A. Cutolo, M. Iodice, P. Spirito, and L. Zeni, "Silicon electro-optic modulator based on a three terminal device integrated in a low-loss single-mode SOI waveguide," J. Lightwave Technol. 15, 505-518 (1997).
[CrossRef]

J. Mod. Opt. (1)

R. Graham, "Squeezing and frequency changes in harmonic oscillations," J. Mod. Opt. 34, 873-879 (1987).
[CrossRef]

Nat. Mater. (1)

B. S. Song, S. Noda, T. Asano, and Y. Akahane, "Ultra-high-Q photonic double-heterostructure nanocavity," Nat. Mater. 4, 207-210 (2005).
[CrossRef]

Nat. Photon. (1)

T. Tanabe, M. Notomi, E. Kuramochi, A. Shinya, and H. Taniyama, "Trapping and delaying photons for one nanosecond in an ultrasmall high-Q photonic-crystal nanocavity," Nat. Photon. 1, 49-52 (2007).
[CrossRef]

Nature (3)

V. R. Almeida, C. A. Barrios, R. R. Panepucci, and M. Lipson, "All-optical control of light on a silicon chip," Nature 431,1081-1084 (2004).
[CrossRef] [PubMed]

D. K. Armani, T. J. Kippenberg, S. M. Spillane, and K. J. Vahala, "Ultra-high-Q toroid microcavity on a chip," Nature 421, 925-928 (2003).
[CrossRef] [PubMed]

Y. Akahane, T. Asano, B. S. Song, and S. Noda, "High-Q photonic nanocavity in a two-dimensional photonic crystal," Nature 425, 944-947 (2003).
[CrossRef] [PubMed]

Opt. Express (3)

Phys. Rev. E (1)

A. R. Cowan, and J. F. Young, "Optical bistability involving photonic crystal microcavities and Fano line shapes," Phys. Rev. E 68, 046606 (2003).
[CrossRef]

Phys. Rev. Lett. (1)

M. Notomi, H. Taniyama, S. Mitsugi, and E. Kuramochi, "Optomechanical wavelength and energy conversion in high-Q double-layer cavities of photonic crystal slabs," Phys. Rev. Lett. 97, 023903 (2006).
[CrossRef] [PubMed]

Rep. Prog. Phys. (1)

F. Bassani, G. Iadonisi, and B. Preziosi, "Electronic impurity levels in semiconductors," Rep. Prog. Phys. 37, 1099-1210 (1974).
[CrossRef]

Other (2)

M. Soljaˇci´c, M. Ibanescu, S. G. Johnson, Y. Fink, and J. D. Joannopoulos, "Optimal bistable switching in nonlinear photonic crystals," Phys. Rev. E 66, 055601(R) (2002).

M. Notomi, and S. Mitsugi, "Wavelength conversion via dynamic refractive index tuning of a cavity," Phys. Rev. A 73, 051803(R) (2006).
[CrossRef]

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Figures (5)

Fig. 1.
Fig. 1.

Optical set-up of the pump-probe resonant scattering experiment. The two beams propagate colinearly after beamsplitter 1 (BS1), with a relative delay controlled by the delay line on the pump beam path. The resonantly scattered radiation is collected in reflection and detected in the cross polarization by a Fourier transform (FT) spectrometer. A scanning electron microscope image of the L3-microcavity is shown in the inset. The scalebar denotes 1 µm.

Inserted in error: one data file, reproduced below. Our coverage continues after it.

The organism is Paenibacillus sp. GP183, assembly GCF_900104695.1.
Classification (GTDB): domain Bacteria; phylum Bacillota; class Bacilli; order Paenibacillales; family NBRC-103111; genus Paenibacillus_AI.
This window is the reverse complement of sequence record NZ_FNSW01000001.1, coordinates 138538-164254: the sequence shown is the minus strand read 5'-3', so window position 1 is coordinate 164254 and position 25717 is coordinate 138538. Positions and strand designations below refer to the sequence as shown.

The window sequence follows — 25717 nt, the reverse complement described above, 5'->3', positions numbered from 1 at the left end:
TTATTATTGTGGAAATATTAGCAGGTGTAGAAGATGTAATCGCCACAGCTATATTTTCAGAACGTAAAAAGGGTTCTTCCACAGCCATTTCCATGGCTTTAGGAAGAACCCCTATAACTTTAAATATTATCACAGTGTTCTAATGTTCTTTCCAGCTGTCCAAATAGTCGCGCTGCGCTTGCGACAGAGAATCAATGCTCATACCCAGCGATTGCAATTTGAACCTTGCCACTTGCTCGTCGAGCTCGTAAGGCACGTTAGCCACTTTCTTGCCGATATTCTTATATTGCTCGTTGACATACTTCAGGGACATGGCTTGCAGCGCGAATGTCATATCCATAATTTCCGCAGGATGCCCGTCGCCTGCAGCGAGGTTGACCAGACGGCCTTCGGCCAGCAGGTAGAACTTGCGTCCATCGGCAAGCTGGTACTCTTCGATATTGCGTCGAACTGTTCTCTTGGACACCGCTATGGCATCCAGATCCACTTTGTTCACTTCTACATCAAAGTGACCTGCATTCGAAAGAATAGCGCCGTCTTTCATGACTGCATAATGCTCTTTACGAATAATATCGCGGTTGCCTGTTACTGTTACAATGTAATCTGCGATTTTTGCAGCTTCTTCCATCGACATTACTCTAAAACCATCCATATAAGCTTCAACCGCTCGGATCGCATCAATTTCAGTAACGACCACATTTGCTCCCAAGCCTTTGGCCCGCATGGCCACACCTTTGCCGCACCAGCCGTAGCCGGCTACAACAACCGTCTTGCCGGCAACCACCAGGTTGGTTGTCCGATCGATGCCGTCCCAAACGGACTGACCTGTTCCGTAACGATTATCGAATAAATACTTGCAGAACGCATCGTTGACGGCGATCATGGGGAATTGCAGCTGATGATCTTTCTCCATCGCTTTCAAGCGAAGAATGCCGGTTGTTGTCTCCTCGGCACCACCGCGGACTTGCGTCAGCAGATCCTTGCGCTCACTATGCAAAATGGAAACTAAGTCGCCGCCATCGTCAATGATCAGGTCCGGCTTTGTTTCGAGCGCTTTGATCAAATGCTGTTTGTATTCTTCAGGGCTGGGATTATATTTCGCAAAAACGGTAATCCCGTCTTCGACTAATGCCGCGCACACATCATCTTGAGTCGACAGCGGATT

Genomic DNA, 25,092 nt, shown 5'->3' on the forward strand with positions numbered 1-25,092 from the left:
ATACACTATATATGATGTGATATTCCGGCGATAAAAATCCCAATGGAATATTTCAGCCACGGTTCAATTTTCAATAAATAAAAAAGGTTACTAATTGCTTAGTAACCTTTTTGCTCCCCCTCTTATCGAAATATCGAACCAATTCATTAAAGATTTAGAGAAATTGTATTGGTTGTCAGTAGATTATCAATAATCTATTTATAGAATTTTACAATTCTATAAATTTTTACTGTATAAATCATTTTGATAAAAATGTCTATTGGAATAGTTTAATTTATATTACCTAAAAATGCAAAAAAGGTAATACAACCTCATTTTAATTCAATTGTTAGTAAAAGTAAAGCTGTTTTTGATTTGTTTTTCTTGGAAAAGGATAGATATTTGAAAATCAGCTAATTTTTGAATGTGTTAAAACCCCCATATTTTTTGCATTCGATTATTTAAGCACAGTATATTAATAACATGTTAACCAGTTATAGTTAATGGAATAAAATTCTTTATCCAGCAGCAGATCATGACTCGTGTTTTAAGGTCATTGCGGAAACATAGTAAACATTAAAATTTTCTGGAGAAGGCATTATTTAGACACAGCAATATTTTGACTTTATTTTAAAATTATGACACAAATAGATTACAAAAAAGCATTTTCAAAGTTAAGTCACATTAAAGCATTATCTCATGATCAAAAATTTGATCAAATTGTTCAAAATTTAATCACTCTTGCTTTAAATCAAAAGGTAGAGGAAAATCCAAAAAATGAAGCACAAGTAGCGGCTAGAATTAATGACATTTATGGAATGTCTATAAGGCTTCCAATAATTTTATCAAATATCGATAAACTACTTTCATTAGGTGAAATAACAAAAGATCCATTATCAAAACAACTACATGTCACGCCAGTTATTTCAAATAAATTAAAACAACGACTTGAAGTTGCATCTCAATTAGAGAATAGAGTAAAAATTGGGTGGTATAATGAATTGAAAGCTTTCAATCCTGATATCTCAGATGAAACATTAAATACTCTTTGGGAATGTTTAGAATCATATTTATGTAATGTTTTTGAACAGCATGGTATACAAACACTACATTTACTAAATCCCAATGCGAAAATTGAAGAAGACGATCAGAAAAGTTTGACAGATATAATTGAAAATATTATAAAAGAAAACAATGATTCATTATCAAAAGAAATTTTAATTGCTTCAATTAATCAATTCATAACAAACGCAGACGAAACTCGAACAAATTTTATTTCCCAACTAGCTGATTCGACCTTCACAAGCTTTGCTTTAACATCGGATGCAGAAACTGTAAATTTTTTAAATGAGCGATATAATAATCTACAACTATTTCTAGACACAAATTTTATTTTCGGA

Fig. 2.
Fig. 2.

Example of a raw resonant scattering spectrum, showing the sharp mode feature superimposed on the non-resonant laser line-shape. The data of Figs. 3 and 4 are obtained by normalizing the raw spectrum by a similar spectrum for which the mode is temperature-tuned to a different frequency. This normalization procedure removes the Fabry Perot fringes evident in the spectrum and results in an essentially background-free probe of the mode.

Fig. 3.
Fig. 3.

Resonant scattering spectra from a microcavity for a wide range of delay times between the pump and the probe beams. The spectra are offset so that their non-resonant backgrounds intercept the vertical axis at the corresponding pump-probe delay, τ=t0 -tp . The red spectrum in the lower plot shows the bare mode spectrum with the pump off. The bare mode and the two spectra at negative delays are not fully resolved, and so appear broader than the numbers quoted in the text.

Fig. 4.
Fig. 4.

(a) Experimental spectra of a high-Q mode dynamically perturbed by a population of free carriers. The data are normalized by a reference spectrum of the non-resonantly scattered laser line-shape. (b) Normalized spectra from simulations of a perturbed harmonic oscillator in which the perturbation of ω and G occurs instantaneously (blue traces), as in Eq. 1, and linearly over a 500 fs time width (red traces). The dashed black line in both plots indicates the e -1 lifetime of 17 ps of the mode (at ω1) before the dynamic perturbation.

Fig. 5.
Fig. 5.

Simulation of a dynamically perturbed mode with no change in damping, and a new mode frequency that does not relax with time. The unperturbed mode frequency and Q are the same as in Fig. 4(b). The dashed red line is explained in the caption to Fig. 4.

Equations (1)

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P ( t ) = e i ω 1 t Γ 1 t ( θ ( t ) θ ( t t p ) ) + e i ω 1 t p Γ 1 t p e i ω 2 ( t t p ) Γ 2 ( t t p ) θ ( t t p ) ,